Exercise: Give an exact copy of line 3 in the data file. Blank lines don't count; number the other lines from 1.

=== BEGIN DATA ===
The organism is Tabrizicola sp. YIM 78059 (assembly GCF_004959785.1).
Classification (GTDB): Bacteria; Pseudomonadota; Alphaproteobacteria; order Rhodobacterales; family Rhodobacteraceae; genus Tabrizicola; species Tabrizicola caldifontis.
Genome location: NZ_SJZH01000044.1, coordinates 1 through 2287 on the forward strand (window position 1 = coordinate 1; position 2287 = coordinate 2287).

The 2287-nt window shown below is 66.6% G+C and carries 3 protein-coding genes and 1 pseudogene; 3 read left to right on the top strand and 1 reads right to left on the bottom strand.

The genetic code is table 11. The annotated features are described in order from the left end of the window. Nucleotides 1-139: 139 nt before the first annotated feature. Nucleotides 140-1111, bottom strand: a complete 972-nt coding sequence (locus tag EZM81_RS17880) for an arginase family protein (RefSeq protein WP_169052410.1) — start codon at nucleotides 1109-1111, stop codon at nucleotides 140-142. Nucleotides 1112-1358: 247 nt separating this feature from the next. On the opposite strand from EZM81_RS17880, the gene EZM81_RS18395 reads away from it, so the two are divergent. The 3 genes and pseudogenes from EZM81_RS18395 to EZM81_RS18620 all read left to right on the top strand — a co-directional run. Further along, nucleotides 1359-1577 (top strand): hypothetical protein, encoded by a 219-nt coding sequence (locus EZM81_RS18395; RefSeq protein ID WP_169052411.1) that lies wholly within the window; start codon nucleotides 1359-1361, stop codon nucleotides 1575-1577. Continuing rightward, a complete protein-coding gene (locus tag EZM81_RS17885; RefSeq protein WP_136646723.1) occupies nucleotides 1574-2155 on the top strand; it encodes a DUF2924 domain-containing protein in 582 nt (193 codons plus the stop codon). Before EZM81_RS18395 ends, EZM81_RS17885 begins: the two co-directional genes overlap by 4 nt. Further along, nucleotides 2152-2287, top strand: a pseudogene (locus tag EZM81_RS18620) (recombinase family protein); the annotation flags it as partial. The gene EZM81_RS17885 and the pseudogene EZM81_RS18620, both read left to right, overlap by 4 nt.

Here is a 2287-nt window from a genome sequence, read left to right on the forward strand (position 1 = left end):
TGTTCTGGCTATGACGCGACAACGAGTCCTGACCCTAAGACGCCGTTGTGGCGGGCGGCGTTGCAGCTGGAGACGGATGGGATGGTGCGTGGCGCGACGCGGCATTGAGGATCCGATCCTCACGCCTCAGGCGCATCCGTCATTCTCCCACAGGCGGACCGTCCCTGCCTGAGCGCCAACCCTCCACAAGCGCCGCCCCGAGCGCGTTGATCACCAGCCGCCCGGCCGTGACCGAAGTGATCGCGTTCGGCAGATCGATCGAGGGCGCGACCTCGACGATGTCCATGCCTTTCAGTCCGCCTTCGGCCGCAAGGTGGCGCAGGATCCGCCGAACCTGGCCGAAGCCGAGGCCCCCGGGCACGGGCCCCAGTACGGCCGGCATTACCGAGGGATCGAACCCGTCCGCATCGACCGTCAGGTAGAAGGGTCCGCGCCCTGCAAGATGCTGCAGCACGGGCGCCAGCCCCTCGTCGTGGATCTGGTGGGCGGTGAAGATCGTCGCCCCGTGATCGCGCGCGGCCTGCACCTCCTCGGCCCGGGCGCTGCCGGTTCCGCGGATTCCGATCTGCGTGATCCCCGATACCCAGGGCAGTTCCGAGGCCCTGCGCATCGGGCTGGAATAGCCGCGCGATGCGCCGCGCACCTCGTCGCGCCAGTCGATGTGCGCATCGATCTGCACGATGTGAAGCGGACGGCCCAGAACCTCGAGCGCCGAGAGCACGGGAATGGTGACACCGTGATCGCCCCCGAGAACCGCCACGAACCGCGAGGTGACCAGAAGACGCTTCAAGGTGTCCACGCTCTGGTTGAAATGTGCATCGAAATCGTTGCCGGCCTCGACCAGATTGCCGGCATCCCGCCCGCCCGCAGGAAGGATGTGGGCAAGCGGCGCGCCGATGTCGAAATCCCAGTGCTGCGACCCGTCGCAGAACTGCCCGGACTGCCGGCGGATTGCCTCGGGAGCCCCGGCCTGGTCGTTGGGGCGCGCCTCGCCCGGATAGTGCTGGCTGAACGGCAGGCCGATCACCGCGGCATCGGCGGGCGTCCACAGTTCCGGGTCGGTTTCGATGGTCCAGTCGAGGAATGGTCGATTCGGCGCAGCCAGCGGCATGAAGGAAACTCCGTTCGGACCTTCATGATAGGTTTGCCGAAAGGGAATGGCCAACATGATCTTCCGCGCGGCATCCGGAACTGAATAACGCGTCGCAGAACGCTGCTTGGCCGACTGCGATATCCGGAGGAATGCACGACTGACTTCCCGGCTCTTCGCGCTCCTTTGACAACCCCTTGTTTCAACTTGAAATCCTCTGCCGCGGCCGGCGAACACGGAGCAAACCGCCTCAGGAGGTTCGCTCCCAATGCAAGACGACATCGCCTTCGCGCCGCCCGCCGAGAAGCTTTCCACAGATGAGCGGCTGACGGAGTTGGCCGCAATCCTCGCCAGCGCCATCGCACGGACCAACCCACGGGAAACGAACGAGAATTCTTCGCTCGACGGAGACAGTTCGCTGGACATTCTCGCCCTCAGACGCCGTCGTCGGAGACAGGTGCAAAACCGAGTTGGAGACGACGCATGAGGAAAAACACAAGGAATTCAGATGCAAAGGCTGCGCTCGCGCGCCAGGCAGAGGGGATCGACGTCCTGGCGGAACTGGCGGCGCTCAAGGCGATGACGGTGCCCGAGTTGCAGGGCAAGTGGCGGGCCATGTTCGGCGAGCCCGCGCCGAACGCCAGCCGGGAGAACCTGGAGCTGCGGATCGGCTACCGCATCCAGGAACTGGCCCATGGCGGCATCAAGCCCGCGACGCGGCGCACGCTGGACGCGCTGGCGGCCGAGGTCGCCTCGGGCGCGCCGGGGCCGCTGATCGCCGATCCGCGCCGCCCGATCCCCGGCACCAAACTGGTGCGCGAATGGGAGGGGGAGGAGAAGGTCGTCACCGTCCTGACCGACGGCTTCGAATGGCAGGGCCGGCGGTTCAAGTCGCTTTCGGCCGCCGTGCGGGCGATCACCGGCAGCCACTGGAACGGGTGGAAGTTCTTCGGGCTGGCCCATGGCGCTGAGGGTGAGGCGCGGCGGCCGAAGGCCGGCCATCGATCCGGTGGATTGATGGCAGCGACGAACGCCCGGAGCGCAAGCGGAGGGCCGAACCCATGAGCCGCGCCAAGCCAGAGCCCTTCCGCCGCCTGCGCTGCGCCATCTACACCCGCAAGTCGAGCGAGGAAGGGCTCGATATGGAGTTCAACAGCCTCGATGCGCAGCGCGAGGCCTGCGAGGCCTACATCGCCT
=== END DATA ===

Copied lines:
Genome location: NZ_SJZH01000044.1, coordinates 1 through 2287 on the forward strand (window position 1 = coordinate 1; position 2287 = coordinate 2287).